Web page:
The kubectl edit command opens the namespace manifest in the text editor defined by your KUBE_EDITOR or the EDITOR environment variable.
  4. Update the labels.
    For example, my-label=test-label
  5. Update the annotations.
    For example, my-ann: test-ann
  6. Describe the namespace to see the updates.
    root@localhost [ /tmp ]# kubectl describe ns testns-1
    Name:         testns-1
    Labels:       my-label=test-label
                  vSphereClusterID=domain-c50
    Annotations:  my-ann: test-ann
                  vmware-system-namespace-owner-count: 1
                  vmware-system-resource-pool: resgroup-173
                  vmware-system-resource-pool-cpu-limit: 0.4770
                  vmware-system-resource-pool-memory-limit: 2000Mi
                  vmware-system-self-service-namespace: true
                  vmware-system-vm-folder: group-v174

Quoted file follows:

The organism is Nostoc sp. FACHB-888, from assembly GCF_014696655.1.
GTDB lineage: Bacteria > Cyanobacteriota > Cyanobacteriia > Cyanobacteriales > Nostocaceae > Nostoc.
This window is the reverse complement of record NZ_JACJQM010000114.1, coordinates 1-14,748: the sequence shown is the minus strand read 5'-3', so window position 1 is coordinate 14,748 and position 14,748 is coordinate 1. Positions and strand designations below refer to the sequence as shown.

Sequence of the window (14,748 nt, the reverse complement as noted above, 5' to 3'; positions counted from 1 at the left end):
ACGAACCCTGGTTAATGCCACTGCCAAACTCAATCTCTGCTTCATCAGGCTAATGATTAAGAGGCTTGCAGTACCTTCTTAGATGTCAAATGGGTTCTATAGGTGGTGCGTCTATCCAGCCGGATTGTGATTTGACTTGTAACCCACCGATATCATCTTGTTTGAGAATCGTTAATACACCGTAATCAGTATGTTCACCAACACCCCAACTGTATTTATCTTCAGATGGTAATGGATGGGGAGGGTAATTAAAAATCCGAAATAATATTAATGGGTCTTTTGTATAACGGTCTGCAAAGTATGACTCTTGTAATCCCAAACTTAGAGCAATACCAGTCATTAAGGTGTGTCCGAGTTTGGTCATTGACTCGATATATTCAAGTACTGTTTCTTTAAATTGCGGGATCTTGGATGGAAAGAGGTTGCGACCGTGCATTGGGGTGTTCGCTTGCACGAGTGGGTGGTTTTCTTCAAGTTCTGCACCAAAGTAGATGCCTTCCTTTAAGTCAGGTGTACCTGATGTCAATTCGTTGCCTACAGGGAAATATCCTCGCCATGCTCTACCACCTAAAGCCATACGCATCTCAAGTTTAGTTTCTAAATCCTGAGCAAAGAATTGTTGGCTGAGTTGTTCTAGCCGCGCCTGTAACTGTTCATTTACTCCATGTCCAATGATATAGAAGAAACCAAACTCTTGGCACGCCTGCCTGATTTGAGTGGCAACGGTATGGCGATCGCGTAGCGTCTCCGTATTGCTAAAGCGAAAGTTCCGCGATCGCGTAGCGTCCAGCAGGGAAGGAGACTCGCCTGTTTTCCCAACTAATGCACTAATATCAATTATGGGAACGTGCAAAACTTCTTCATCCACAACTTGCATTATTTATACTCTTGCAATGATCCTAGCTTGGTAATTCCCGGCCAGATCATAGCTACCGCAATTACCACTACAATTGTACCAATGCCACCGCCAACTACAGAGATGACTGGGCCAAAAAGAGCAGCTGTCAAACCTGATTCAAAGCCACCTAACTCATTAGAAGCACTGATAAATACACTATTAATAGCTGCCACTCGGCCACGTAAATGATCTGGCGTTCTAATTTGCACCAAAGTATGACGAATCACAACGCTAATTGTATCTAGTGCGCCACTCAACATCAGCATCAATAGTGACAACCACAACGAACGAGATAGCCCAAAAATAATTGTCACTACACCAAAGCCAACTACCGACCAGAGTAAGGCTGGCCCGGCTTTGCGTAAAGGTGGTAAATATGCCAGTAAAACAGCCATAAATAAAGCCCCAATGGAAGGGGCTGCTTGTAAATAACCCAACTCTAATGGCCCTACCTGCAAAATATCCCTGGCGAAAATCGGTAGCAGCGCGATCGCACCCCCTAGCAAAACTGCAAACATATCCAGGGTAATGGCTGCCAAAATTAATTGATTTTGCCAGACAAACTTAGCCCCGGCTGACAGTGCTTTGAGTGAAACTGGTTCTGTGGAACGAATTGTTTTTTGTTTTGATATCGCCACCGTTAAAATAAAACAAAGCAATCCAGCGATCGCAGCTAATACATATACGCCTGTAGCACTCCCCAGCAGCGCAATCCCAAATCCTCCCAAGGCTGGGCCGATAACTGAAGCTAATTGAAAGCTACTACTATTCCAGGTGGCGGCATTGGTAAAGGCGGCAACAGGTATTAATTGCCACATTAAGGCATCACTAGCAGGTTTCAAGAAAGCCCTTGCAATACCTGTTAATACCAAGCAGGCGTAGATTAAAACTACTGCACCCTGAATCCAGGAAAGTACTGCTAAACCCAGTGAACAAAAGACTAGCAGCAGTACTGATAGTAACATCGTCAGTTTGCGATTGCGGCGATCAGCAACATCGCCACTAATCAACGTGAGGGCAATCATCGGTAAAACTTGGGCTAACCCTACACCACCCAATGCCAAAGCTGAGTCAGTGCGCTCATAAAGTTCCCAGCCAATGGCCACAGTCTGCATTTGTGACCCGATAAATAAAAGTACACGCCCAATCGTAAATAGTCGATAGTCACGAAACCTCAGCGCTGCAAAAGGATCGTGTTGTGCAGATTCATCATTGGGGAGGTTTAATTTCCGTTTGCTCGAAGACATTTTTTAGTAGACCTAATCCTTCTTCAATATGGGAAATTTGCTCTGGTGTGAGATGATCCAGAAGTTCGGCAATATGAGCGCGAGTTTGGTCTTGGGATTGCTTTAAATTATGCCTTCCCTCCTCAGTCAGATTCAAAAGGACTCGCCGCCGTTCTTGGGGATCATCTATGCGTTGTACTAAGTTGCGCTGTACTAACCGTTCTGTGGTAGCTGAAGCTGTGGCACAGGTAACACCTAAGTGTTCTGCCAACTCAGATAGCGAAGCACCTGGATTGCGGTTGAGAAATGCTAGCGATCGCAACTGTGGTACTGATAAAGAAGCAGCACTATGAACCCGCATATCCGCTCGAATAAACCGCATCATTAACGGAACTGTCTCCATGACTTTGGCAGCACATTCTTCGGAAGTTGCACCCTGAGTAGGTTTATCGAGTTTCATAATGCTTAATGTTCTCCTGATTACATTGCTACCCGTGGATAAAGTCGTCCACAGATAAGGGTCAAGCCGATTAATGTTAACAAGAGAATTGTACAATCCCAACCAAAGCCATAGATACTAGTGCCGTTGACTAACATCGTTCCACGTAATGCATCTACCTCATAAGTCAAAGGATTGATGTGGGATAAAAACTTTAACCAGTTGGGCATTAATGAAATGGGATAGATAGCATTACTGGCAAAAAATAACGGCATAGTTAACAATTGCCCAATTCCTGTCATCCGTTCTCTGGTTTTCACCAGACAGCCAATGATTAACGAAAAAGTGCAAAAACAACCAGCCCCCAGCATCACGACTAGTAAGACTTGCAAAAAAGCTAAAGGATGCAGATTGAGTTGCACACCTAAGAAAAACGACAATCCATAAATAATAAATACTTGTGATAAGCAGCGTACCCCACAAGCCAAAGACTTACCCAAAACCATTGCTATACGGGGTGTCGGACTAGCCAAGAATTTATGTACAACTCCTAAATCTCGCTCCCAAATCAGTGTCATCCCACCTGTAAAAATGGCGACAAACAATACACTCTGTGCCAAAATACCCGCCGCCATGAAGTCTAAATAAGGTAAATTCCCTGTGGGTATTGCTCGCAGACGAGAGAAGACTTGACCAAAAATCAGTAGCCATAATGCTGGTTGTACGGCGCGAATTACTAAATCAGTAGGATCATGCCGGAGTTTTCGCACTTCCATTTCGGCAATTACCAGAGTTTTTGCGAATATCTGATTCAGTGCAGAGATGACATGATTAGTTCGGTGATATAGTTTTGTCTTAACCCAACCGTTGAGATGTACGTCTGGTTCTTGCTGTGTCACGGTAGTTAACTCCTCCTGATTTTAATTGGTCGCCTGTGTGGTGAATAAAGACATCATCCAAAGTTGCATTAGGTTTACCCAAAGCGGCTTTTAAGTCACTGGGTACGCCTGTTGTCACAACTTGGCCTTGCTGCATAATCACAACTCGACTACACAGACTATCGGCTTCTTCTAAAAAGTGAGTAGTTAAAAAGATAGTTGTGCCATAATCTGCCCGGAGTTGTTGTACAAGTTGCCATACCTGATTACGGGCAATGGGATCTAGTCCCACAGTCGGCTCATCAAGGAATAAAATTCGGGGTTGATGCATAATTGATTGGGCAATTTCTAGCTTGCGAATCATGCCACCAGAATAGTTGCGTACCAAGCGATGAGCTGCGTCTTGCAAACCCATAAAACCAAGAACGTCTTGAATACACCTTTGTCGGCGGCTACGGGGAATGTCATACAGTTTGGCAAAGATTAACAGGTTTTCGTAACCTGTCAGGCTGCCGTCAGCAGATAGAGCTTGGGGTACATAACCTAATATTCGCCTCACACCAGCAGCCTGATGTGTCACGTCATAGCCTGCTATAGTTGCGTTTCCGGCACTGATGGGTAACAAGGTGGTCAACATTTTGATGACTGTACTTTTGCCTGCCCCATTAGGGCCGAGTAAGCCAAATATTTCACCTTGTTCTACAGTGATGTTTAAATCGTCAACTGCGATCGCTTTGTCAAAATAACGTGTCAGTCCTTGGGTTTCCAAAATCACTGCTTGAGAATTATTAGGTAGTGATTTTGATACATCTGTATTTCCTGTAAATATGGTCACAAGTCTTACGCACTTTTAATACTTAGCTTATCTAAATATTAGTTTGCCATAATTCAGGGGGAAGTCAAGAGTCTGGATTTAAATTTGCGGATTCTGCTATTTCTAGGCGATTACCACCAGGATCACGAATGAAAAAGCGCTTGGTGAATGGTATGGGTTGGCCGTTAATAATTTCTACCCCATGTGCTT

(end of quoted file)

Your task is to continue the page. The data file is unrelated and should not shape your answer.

Status:       Active
     
     
    Resource Quotas
     Name:             testns-1
     Resource          Used  Hard
     --------          ---   ---
     requests.storage  0     5000Mi
     
     
     Name:                                                                           testns-1-storagequota
     Resource                                                                        Used  Hard
     --------                                                                        ---   ---
     namespace-service-storage-profile.storageclass.storage.k8s.io/requests.storage  0     9223372036854775807
     
     
    No LimitRange resource.
    

Delete a Self-Service Namespace

As a DevOps Engineer, you can delete a self-service namespace that you create.

Prerequisites

Verify that you have created a self-service namespace using the vSphere Plugin for kubectl.

Procedure

  1. Using the vSphere Plugin for kubectl, authenticate with the Supervisor. See Connect to the Supervisor as a vCenter Single Sign-On User.
  2. Delete the self-service namespace from the cluster.
    kubectl delete namespace NAMESPACE NAME
    For example:
    kubectl delete namespace test-ns